The United States Of America: Land That Supported Hitler’s Evil And Criminals

Nazis
The shocking story of how America became one of the world’s safest postwar havens for Nazis

Thousands of Nazis — from concentration camp guards to high-level officers in the Third Reich — came to the United States after World War II and quietly settled into new lives. They had little trouble getting in. With scant scrutiny, many gained entry on their own as self-styled war “refugees,” their pasts easily disguised and their war crimes soon forgotten. But some had help and protection from the U.S. government. The CIA, the FBI, and the military all put Hitler’s minions to work as spies, intelligence assets, and leading scientists and engineers, whitewashing their histories.

For the first time, once-secret government records and interviews tell the full story not only of the Nazi scientists brought to America, but of the German spies and con men who followed them and lived for decades as ordinary citizens. Only years after their arrival did private sleuths and government prosecutors begin trying to identify the hidden Nazis. But even then, American intelligence agencies secretly worked to protect a number of their prized spies from exposure. Today, a few Nazis still remain on our soil.

Investigative reporter Eric Lichtblau, relying on a trove of newly discovered documents and scores of interviews with participants in this little-known chapter of postwar history, tells the shocking and shameful story of how America became a safe haven for Hitler’s men.

The Author 

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Just months after September 11, the Bush Administration, without court-approved documents, secretly authorized the National Security Agency to eavesdrop on Americans and others inside the US to search for terrorist activity. Eric Lichtblau‘s eye-opening reports have helped the public to make sense of this post-9/11 story that questions the reach of presidential powers, and how the government balances homeland security against the civil rights of Americans.

For his work on the domestic spying scandal, Lichtblau is the recipient of a Goldsmith Prize for Investigative Reporting and is also this year’s recipient, with Times reporter James Risen, of the Pulitzer Prize for National Reporting. The Pulitzer jury applauded them “for their carefully sourced stories on secret domestic eavesdropping that stirred a national debate on the boundary line between fighting terrorism and protecting civil liberty.”

Lichtblau has recently uncovered more government monitoring activities. The Swift story, in which counter-terrorism officials accessed the banking transactions of thousands of Americans from an international database, has alarmed many. The government’s departure from typical practice in how they acquire large amounts of sensitive financial data has stirred concerns about legal and privacy issues.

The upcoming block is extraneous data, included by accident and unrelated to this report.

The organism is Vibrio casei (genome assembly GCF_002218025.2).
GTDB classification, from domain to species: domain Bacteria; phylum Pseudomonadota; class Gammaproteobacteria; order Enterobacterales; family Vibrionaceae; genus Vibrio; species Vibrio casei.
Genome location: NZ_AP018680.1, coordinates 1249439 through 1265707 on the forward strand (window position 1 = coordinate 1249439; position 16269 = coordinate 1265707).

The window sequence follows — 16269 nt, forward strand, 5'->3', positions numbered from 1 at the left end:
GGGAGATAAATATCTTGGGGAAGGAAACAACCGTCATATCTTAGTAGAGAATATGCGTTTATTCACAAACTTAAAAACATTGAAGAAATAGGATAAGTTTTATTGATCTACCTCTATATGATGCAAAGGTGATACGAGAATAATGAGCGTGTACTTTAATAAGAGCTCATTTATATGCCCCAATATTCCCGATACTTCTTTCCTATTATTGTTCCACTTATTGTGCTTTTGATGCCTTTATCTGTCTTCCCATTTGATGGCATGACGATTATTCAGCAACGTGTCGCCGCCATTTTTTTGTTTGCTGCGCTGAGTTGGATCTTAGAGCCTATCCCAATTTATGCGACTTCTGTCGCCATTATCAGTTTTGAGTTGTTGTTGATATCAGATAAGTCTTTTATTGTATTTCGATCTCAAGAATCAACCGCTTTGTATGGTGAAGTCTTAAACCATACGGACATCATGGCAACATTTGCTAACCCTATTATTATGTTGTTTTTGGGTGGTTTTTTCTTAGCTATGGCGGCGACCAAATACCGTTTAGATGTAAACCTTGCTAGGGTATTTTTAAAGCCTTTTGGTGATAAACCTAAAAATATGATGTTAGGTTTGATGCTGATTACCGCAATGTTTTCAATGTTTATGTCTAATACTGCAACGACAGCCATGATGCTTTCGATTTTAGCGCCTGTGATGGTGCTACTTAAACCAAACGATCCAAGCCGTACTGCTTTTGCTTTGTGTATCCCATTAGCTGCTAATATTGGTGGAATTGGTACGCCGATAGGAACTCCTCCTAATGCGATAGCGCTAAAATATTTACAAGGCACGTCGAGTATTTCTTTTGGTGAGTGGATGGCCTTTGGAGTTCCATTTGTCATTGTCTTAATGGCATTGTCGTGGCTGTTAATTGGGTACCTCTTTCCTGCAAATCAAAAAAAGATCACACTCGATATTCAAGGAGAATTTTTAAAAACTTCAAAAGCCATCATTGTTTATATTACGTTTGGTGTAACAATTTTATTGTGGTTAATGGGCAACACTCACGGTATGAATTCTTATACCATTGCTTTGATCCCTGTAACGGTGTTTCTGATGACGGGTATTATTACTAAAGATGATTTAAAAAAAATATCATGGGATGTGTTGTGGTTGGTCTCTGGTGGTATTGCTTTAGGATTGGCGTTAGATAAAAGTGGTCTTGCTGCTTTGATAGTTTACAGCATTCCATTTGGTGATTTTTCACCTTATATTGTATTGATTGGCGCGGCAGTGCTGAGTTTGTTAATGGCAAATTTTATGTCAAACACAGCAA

Eric Lichtblau covers federal law enforcement and national security issues for the Washington bureau of The New York Times. Before coming to the Times, he worked for the The Los Angeles Times for 15 years in both California and Washington, focusing on investigative reporting, legal affairs and law enforcement. He is currently working on a book on the remaking of federal law enforcement since 9/11.

Lichtblau is also a guest commentator on television, appearing frequently on CNN, CNBC’s Hardball, PBS’s NewsHour with Jim Lehrer, and C-SPAN’s Washington Journal. He also appears regularly on NPR’s All Things Considered. Lichtblau has given speeches for Cornell University, Syracuse University, Mensa, judicial and academic conferences, and other forums.

https://www.youtube.com/watch?v=qdK0LswGWGs

http://www.amazon.com/Nazis-Next-Door-America-Hitlers/dp/0547669194/

Head Of State

STATE

When a young investigative reporter is found dead on the streets of London few people notice. But when another body – minus its head and hands – is washed up on the banks of the Thames, its grisly condition arouses a little more interest.

There appears to be no connection between the two dead men. But, unsuspected by the electorate, there is a shocking and dangerous secret at the very heart of government. While the United Kingdom approaches a crucial and delicately-balanced referendum on Europe, a group of ruthlessly determined individuals will stop at nothing – including murder – to prevent the truth from getting out.

Andrew Marr’s first novel is a gleefully twisted spin through the corridors of power. Making full use of his unrivalled inside knowledge of the British political scene, Marr has threaded his wickedly clever thriller with a distinctive strand of pitch-black humour, to offer an irreverent glimpse behind the parliamentary curtain.

The Author

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Andrew William Stevenson Marr (born 31 July 1959) is a Scottish journalist and political commentator. He edited The Independent for two years until May 1998, and was political editor of BBC News from 2000 until 2005.

He began hosting a political programme Sunday AM, now called The Andrew Marr Show, on Sunday mornings on BBC One from September 2005. Marr also hosts the BBC Radio 4 programme Start the Week.

In 2007 he presented a political history of post-war Britain on BBC Two, Andrew Marr’s History of Modern Britain, followed by a prequel in 2009 – Andrew Marr’s The Making of Modern Britain focusing on the period between 1901 and 1945.

Most recently, he presented a series, Andrew Marr’s Megacities, examining the life, development and challenges of some of the largest cities in the world.

http://www.amazon.com/Andrew-Marr/e/B001HPXUPY/